*UPDATE: I have had lots of comments about our car insurance amount. The actual amount of our insurance is $67 a month, but we had not been able to save any in the previous months so we had to save a higher amount to be able to catch up and pay the bill on time.


  • emmy

    check out beauty schools for hair cuts. I get great service at a fraction of the cost $4 here. And I splurge every once and a while and get other services. Also most beauty schools offer 1/2 days! Best hair cuts ever

    • Kimberlee

      Great idea! Thanks Emmy.

  • Karen

    “What do you do with “extra” money?”

    Bank it! I have a separate savings account where I tuck away the money I bring in with odd jobs here and there, or bonuses from hubby’s work. By doing that we’ve managed to save up a downpayment for a small house, so we can get out of our base rental house with its exorbitant rent and start building some equity toward a future acreage. Happy Day :)

  • Kasey

    Consider getting some quotes on your auto insurance, preferably at an independent agency that can quote multiple companies. I work in insurance and your monthy cost seems really high to me, but then again I do not know your exact situation (ie a young driver). It is a good idea to shop around every year or two- and pay attention to your renewals for increases.

    • Kimberlee

      Unfortunately we live in a state with very high insurance costs. This is the lowest quote we can find, but that is very good advice to check different companies.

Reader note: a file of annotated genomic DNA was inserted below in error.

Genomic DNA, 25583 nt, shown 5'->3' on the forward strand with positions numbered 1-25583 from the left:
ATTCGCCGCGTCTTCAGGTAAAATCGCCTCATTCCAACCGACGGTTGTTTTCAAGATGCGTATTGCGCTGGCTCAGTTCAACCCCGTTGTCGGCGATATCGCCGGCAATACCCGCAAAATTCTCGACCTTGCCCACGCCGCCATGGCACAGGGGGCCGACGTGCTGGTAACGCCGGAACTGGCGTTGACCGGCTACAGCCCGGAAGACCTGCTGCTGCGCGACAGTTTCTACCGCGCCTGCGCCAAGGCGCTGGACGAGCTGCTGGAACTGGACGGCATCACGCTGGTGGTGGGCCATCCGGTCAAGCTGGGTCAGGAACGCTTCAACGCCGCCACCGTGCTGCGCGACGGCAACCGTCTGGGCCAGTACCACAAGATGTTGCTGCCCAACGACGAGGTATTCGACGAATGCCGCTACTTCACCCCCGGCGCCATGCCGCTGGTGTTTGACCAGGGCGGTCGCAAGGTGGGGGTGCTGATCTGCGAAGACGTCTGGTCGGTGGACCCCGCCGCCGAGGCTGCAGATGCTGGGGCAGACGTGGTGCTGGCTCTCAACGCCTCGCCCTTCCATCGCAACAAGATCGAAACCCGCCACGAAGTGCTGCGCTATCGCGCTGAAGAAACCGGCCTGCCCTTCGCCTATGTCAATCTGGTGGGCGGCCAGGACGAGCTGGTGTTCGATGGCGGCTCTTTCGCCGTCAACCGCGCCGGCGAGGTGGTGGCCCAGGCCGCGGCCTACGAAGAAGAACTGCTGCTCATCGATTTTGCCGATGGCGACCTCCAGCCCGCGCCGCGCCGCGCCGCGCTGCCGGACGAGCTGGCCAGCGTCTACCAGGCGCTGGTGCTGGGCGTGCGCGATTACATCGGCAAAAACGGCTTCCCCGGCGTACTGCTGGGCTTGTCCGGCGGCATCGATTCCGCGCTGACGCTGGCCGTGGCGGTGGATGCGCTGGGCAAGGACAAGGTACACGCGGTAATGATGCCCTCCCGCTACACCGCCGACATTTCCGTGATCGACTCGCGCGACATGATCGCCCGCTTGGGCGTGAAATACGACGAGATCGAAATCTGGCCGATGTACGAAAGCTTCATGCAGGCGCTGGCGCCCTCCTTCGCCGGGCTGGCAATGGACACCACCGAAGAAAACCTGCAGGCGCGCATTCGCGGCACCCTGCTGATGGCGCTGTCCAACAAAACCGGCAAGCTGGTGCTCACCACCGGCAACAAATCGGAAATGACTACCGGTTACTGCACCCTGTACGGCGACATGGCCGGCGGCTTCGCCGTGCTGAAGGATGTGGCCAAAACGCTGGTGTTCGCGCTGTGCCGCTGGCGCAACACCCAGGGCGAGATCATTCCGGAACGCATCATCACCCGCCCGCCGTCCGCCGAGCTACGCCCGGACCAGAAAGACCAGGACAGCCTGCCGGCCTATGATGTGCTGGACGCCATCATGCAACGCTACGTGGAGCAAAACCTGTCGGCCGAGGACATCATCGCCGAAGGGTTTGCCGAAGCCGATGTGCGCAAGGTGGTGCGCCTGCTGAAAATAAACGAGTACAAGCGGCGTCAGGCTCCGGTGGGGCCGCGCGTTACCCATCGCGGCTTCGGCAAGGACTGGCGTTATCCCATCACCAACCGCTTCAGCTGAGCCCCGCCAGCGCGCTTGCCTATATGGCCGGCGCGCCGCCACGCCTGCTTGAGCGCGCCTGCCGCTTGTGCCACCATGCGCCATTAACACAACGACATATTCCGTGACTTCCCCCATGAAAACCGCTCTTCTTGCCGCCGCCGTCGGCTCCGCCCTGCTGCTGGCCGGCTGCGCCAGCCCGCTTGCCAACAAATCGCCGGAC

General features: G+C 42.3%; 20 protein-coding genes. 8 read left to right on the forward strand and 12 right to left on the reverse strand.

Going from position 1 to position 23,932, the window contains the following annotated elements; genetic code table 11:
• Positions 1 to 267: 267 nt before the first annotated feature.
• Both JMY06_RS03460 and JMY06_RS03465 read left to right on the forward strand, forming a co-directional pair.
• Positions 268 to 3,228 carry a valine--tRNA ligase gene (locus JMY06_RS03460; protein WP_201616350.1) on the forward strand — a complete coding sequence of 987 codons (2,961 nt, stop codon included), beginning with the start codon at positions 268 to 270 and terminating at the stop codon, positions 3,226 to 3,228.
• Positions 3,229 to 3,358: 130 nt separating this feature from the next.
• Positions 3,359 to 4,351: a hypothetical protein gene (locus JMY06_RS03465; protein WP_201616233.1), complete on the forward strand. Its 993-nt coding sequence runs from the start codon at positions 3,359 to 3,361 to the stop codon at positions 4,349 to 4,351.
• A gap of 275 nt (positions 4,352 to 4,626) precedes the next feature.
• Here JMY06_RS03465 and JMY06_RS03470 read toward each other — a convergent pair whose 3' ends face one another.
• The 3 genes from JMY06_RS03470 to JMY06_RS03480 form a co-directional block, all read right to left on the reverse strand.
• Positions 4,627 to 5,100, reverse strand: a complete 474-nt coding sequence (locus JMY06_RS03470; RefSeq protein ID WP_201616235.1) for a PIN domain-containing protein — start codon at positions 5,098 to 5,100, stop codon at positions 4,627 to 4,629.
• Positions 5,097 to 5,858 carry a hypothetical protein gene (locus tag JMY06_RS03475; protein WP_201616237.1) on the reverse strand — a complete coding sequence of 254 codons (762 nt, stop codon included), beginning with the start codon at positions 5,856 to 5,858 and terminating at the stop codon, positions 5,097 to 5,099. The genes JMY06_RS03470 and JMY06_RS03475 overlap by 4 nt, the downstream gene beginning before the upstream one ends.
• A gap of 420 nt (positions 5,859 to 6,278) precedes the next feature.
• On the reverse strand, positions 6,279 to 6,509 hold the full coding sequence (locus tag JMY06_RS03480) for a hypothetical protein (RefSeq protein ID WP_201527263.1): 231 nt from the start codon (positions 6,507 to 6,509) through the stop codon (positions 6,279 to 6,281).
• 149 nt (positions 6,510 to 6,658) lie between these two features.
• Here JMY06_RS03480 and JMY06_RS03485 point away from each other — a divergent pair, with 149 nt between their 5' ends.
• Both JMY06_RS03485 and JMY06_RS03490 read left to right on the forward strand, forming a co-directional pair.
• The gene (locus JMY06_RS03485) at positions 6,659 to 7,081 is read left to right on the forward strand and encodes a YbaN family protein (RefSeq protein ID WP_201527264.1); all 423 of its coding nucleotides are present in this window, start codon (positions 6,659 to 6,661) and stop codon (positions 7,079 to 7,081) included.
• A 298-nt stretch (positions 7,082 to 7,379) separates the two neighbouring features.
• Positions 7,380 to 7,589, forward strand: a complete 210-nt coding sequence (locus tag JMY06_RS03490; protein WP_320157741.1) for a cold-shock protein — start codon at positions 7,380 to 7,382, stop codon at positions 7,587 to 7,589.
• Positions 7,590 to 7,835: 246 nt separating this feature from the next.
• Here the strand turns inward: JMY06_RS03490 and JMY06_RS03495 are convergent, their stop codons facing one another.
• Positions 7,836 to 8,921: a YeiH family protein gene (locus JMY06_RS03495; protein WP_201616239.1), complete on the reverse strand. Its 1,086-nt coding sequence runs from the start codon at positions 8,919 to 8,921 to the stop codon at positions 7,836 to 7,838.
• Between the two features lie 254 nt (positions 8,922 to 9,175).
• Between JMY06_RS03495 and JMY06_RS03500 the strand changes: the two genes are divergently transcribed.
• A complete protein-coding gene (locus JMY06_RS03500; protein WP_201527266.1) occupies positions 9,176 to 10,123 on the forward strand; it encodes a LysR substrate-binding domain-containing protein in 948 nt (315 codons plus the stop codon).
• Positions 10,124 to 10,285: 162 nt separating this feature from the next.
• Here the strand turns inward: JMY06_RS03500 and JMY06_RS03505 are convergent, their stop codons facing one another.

• Sarah

        I agree, some of those numbers seem really high. I know that it can vary a lot based on region and state (don’t get me started on what can be done about that). I would just say keep checking around. If it’s been a few months, maybe look into it again. And ask someone different each time. We cut our bill by more than half (We have AAA, and we love them). Same with the life insurance.

        We have been doing Dave Ramsey’s Financial Peace University (got the book from a library sale), and it works really well for us when we actually do it all the way. I’ve been amazed at how much we stole from other envelopes in the beginning. Gas for trips and “entertainment” food is where all of our extra money goes. Or went. We’re trying to change that by throwing extra money at the student loan.

        I really like how you’ve divided fun food from need food. I’m going to have to try that.

        • Kimberlee

          Thanks Sarah, I will check again. :)

    • Miranda